Authorised officers have raided a surgery in Melbourne, taking confidential patient documents pursuant of Covid health orders according to a rattled Melbourne doctor shocked by the experience.
Seven authorised officers were recorded on a Facebook livestream arriving outside the surgery in the Western suburbs at 1.15pm today after Dr Mark Hobart allegedly refused to surrender private patient information to Victorian health officers.
“I have just been invaded by seven authorised officers from the Department of Health and they have seized my confidential patient files and my appointment book and various other documents. They say they are going to give me an itemised list of what they’ve taken. And there was quite an intimidating experience. I think they’ve gone now...” said Dr Mark Hobart. “They just came here to seize files […] they all just came in and started walking around.”
Dr Hobart said that he was not served with any kind of warrant.
“This means that the government can go to any doctor and enter their premises and seize patient files for no reason. They haven’t given me any reason why they wanted to see my patients’ files,” added Dr Hobart.
A sign affixed to the inside of the surgery window reads:
‘The Victorian Government has banned patients from entering this surgery because Dr [Mark] Hobart refused to surrender your private and confidential patient files.’
Morgan C Jonas live-streamed part of the incident to Facebook.
“I was told by these people that there is no such thing as patient confidentiality under the news laws,” said Dr Hobart, when asked about the status of patient confidentiality.
The authorised officers were allegedly acting under the current Public Health and Wellbeing Act 2008, citing several sections to Dr Hobart while the files were being removed. Dr Hobart is not sure exactly what was taken. He had to hurriedly copy part of his appointment book, which was also confiscated.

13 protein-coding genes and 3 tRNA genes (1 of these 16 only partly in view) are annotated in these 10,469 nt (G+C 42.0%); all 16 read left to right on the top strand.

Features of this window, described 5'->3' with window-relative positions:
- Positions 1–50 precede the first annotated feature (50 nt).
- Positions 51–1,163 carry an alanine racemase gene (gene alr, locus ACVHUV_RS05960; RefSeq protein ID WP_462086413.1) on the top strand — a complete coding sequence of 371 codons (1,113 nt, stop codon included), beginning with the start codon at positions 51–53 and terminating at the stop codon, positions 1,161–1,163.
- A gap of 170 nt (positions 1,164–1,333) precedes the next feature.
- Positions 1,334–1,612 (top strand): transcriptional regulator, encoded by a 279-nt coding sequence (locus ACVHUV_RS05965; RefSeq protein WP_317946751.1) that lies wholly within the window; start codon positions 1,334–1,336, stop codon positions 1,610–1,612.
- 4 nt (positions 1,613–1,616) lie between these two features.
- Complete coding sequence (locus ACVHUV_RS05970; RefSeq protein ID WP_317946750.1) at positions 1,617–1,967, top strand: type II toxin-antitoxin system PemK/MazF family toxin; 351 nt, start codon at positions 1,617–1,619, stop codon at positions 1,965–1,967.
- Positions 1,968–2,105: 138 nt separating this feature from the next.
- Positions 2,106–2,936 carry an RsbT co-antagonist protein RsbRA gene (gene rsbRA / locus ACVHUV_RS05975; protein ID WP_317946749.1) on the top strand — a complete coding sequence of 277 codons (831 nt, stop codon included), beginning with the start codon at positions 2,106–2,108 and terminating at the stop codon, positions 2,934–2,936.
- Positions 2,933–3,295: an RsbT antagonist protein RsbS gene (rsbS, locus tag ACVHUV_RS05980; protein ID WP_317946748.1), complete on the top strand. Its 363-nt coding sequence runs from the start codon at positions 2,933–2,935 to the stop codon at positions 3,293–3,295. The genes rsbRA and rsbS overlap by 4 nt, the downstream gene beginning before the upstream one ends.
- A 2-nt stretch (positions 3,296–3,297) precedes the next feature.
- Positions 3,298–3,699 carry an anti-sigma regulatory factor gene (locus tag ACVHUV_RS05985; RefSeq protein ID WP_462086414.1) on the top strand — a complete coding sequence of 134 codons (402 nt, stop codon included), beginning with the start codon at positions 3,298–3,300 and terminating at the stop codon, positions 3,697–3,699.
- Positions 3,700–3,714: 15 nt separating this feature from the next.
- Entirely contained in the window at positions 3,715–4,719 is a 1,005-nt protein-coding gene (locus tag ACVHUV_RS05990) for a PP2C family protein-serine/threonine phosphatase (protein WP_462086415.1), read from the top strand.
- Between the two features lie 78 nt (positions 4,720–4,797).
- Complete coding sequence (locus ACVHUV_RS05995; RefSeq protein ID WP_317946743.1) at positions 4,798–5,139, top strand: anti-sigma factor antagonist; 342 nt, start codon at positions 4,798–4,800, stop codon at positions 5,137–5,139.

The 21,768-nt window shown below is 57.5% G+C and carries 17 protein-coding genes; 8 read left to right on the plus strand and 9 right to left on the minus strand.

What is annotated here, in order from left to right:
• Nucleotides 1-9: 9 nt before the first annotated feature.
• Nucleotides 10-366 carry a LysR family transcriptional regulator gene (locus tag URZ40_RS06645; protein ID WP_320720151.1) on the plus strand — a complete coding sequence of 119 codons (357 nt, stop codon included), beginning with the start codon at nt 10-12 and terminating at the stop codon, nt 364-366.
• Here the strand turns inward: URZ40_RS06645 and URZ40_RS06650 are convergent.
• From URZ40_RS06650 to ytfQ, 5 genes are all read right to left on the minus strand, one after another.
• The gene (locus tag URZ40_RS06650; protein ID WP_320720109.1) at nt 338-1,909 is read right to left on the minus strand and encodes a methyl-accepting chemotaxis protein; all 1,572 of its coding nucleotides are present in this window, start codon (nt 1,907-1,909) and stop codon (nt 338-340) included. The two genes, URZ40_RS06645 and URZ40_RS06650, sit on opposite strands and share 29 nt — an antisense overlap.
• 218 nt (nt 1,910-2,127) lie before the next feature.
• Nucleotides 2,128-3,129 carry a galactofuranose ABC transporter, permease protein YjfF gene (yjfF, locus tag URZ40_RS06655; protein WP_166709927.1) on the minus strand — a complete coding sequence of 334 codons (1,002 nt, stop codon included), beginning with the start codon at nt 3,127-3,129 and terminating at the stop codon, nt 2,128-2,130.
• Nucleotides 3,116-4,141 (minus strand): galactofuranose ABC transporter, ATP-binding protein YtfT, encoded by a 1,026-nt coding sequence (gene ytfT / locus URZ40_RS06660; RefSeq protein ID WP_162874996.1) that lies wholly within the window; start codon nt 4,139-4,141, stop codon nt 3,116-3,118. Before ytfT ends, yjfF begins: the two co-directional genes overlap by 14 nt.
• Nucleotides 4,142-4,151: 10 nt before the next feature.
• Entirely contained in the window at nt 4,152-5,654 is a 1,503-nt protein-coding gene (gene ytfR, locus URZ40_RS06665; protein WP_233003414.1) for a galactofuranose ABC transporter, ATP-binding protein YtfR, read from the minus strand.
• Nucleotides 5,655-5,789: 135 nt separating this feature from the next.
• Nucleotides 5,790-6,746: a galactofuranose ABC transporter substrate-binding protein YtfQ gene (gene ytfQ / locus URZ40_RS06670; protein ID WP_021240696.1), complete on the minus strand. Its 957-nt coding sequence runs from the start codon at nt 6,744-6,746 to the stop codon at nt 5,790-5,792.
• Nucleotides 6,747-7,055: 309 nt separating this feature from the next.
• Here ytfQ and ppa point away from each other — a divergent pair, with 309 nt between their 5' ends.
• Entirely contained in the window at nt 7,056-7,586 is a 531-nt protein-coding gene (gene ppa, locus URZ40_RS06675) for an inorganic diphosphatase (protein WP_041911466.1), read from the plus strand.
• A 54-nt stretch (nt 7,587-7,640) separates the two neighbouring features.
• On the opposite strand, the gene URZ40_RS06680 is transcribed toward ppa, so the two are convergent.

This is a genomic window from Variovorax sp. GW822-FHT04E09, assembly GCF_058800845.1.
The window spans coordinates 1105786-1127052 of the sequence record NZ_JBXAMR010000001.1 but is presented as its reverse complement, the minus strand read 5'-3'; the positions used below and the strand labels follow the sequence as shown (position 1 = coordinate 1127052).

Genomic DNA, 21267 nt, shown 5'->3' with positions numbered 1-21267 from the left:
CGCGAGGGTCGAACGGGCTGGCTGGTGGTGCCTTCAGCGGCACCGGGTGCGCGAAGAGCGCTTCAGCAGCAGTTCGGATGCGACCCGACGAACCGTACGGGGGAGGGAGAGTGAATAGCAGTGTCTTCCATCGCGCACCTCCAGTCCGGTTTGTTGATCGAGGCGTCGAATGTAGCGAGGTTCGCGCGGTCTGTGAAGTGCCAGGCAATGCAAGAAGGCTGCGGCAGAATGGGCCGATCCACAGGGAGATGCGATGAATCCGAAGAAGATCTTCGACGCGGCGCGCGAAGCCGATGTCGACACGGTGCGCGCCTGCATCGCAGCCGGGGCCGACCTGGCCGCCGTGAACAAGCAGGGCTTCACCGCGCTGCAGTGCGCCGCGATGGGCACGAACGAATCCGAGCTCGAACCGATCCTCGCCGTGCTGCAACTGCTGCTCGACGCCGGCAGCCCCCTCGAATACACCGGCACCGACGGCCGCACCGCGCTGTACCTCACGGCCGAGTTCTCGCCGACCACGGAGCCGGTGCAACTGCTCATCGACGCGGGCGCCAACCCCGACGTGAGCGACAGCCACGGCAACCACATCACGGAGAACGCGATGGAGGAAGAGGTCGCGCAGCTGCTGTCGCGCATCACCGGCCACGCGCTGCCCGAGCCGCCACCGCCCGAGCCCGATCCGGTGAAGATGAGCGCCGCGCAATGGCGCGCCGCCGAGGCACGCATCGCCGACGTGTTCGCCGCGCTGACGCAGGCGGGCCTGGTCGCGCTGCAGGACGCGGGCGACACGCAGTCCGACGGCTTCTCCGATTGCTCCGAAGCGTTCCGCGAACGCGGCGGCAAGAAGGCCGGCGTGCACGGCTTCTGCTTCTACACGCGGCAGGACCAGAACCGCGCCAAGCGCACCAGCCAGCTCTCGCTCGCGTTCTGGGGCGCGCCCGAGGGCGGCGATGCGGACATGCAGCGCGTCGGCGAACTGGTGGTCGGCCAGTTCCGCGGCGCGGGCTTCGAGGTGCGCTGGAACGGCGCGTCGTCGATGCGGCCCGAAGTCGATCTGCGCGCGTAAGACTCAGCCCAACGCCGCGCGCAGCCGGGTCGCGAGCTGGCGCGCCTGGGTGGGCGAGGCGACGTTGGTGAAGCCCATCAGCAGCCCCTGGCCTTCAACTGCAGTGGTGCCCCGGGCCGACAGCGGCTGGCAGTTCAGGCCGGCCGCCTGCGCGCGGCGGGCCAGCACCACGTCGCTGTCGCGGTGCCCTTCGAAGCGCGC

Dr Hobart was also issued with a prohibition notice and told to cease training, meaning he is only allowed to speak with patients over the phone. He can no longer treat patients in the surgery or earn an income from his work.
One of the authorised officers interrogated the receptionist at the surgery, asking if she was fully vaccinated – she replied that she was.
“The doctor has to supply that to me. He [Mark Hobart] has to supply proof that you’re double-vaxxed or you’ve got an exemption,” said the authorised officer.
“I don’t feel comfortable with giving out people’s medical information,” replied Dr Hobart.
The staff were distressed at the Victorian government removing patient information without their knowledge. The authorised officers left with their arms full of private medical files.
They were asked if they would like to make a comment for the media, but the authorised officers did not reply.
Dr Mark Hobart is a family practitioner who has worked for three decades in the profession.